WUKY In Depth

In depth stories from the WUKY news team.

UK Athletics

Last June, U.S. Supreme Court justices invalidated the NCAA’s ban on collegiate players being paid for use of their name, image or likeness (NIL) as counter to the general right of publicity law enjoyed by individuals throughout the rest of society. Not surprisingly this has already opened the door to a lot of new opportunities, and more than a few questions. This week on The Business Side we talk to Lane Report Executive Editor Mark Green who recently wrote an in depth feature on the issue.


WUKY To Feature Stories From 'Who We Lost KY' Project

Sep 18, 2021
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WUKY is collaborating with Martha Greenwald, creator and curator of 'Who We Lost KY' a writing project where families who have lost loved ones to the pandemic can pay tribute and in some cases, say their final goodbyes. This week WUKY's Dan Collins talks with Martha about bringing some of those stories to our airwaves and platforms.

For more information or to read other heartfelt stories click here.

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With the last soldier airlifted out of Afghanistan America’s longest war is officially at an end. Now comes the aftermath. Earlier this week WUKY's Alan Lytle spoke with Walt Leaumont, a retired member of the Kentucky Army National Guard who served two tours in Afghanistan. One of his first assignments was to train Afghans to fight. He talks about that effort which ultimately ended in frustration and futility and shares his thoughts about what to tell his fellow veterans and their families; especially the families of the 13 men and women killed in last week's terrorist attack by Isis K.


AP Photo/Sidiqullah Khan

University of Kentucky Patterson School of Diplomacy Interim Director Dr. Kathleen Montgomery has spent much of her time working on projects in Afghanistan, including efforts to bolster opportunities for women in the country. Now, she says watching the panicked scenes unfold amid the U.S. troop withdrawal has been "horrifying."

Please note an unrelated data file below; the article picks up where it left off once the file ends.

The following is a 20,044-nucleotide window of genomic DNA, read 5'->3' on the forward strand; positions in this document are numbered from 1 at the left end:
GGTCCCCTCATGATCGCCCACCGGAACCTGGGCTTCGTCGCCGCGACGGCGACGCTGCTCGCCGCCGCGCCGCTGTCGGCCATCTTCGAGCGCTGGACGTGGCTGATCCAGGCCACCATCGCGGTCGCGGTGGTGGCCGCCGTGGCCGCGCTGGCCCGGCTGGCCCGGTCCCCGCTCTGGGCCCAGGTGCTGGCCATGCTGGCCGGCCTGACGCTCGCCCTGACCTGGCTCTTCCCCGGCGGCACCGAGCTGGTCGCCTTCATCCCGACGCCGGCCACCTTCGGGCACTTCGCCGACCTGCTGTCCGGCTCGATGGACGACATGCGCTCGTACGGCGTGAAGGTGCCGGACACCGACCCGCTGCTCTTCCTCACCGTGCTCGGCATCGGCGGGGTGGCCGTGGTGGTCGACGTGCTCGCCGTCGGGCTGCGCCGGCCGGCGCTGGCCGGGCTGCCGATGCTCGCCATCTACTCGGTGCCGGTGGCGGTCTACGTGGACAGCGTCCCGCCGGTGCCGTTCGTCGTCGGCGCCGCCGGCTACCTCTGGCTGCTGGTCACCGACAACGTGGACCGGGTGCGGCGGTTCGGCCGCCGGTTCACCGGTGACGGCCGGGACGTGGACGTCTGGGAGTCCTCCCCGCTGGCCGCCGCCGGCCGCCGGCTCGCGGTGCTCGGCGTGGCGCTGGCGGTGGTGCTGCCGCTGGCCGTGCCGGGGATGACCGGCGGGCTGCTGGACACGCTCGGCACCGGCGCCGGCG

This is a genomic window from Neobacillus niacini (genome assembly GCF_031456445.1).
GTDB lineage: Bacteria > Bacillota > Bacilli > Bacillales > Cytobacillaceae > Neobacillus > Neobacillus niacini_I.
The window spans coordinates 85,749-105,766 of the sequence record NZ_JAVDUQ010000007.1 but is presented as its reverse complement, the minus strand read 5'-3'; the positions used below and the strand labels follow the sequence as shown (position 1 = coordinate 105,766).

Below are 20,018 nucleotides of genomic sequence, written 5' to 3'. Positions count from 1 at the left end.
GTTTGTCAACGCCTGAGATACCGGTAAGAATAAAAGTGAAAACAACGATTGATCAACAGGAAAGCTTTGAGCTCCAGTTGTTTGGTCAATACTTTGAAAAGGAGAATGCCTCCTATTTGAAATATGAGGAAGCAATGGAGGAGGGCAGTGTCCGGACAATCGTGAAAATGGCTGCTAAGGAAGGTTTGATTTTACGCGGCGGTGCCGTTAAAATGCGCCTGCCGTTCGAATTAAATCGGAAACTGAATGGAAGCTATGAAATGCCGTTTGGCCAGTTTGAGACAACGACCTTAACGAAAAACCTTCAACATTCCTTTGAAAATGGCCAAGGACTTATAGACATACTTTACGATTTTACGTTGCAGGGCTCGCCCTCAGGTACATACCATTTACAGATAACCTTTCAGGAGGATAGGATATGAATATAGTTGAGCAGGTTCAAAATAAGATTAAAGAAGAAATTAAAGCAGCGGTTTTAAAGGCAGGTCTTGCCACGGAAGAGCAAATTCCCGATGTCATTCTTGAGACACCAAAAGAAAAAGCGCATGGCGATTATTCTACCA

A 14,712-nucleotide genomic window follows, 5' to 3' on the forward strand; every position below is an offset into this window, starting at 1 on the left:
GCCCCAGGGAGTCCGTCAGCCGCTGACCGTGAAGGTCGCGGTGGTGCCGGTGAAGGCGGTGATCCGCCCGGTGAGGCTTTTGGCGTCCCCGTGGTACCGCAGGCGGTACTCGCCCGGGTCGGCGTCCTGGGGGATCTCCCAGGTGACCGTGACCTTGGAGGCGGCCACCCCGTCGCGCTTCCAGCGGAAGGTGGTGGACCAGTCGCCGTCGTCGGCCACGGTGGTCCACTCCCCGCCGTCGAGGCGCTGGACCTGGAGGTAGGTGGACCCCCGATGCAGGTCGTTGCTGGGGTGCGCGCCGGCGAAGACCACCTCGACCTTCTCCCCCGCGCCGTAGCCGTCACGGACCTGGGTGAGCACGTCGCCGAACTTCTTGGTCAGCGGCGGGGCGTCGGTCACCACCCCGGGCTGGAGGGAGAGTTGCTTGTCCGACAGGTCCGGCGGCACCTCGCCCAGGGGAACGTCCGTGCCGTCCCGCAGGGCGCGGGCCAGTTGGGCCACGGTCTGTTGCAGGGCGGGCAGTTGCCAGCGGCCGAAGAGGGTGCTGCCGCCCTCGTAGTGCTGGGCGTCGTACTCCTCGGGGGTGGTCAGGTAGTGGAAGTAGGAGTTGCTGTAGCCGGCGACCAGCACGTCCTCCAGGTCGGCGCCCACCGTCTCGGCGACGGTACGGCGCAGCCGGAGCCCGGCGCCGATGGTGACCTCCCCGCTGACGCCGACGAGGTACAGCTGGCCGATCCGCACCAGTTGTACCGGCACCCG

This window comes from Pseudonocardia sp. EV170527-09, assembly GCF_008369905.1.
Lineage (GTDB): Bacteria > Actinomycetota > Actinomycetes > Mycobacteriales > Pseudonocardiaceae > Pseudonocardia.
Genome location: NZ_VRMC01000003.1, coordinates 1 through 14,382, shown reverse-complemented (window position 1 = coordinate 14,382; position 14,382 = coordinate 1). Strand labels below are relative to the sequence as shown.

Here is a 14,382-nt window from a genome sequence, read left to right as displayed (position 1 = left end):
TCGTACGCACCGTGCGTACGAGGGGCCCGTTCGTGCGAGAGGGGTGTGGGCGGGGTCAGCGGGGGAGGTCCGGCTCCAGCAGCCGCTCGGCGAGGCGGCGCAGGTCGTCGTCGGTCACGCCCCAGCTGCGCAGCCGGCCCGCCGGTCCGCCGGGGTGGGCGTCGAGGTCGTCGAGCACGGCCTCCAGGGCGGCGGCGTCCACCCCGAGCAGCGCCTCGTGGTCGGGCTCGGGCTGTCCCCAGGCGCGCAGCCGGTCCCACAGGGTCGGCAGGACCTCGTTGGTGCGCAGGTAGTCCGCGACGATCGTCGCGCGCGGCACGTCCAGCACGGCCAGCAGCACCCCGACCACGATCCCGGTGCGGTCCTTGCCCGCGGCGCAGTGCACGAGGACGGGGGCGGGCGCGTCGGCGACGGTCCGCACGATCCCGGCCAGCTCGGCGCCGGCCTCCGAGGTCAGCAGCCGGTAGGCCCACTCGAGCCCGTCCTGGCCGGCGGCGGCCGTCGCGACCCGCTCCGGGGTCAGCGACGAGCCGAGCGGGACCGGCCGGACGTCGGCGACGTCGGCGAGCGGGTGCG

University Press of Kentucky

To celebrate the paperback release of his autobiography Changing The Game – WUKY's Alan Lytle recently sat down with college sports marketing pioneer and WBKY alum Jim Host. Over the course of his multi-faceted career Jim was involved in state politics, working for Republican Governors Louie B. Nunn and Ernie Fletcher. Those political and business ties were put to good use in the construction of Rupp Arena, the Kentucky Horse Park and the KFC Yum! Center. In this in depth interview Jim talks about his use of bundling to secure lucrative sports marketing deals and makes a strong argument for tax reform in Kentucky and weighs in on the NCAA's new Name Image and Likeness policy for student athletes.


AP File Photo

The 141st Fancy Farm Picnic happens Saturday afternoon in Graves County. The political speeches didn't take place last year because of COVID-19 and this year the event promises to be a very one-sided political affair. For a preview we turn to Laura Cullen Glasscock, the editor and publisher of the Frankfort-based Kentucky Gazette.

  

Theresa Stanley

This week on The Business Side, Tom Wilmes, editor of Business Lexington, is back for a deep dive on the ongoing service and staffing challenges for area bars and restaurants. Some emerged from the pandemic better than others. Some favorite establishments called it quits altogether. Bottom line, whether tried and true or brand spanking new, adaptability appears to be the key to success.


Business Lexington

It’s been awhile since we checked in with Tom Wilmes, editor of Business Lexington to go behind some of the latest local business headlines. There's news this week about a Bourbon Distillery expansion in Bardstown, the Liquor Barn is under new ownership, the city's new convention space appears to be paying off, plus we talk about some comings and goings on the local restaurant scene.


Kentucky Department of Tourism

Tourism accounts for more than 11 billion dollars of revenue annually for the state of Kentucky, and this week on the Business Side WUKY's Alan Lytle talks with Tourism, Arts and Heritage Cabinet Secretary Mike Berry. He says Kentucky has launched a multi-prong approach to bring more visitors and their money back to the commonwealth. 


Image Provided

For the last decade and a half an important part of Juneteenth activities in Lexington involves a ceremony at African Cemetery #2 on East Seventh Street, which contains the graves of more than a hundred military veterans; some of them are former slaves who served in the U.S. Colored Troops of the American Civil War. WUKY's Alan Lytle recently spoke with board member and noted Lexington historian Yvonne Giles for a preview of this year’s Juneteenth Jubilee.

  

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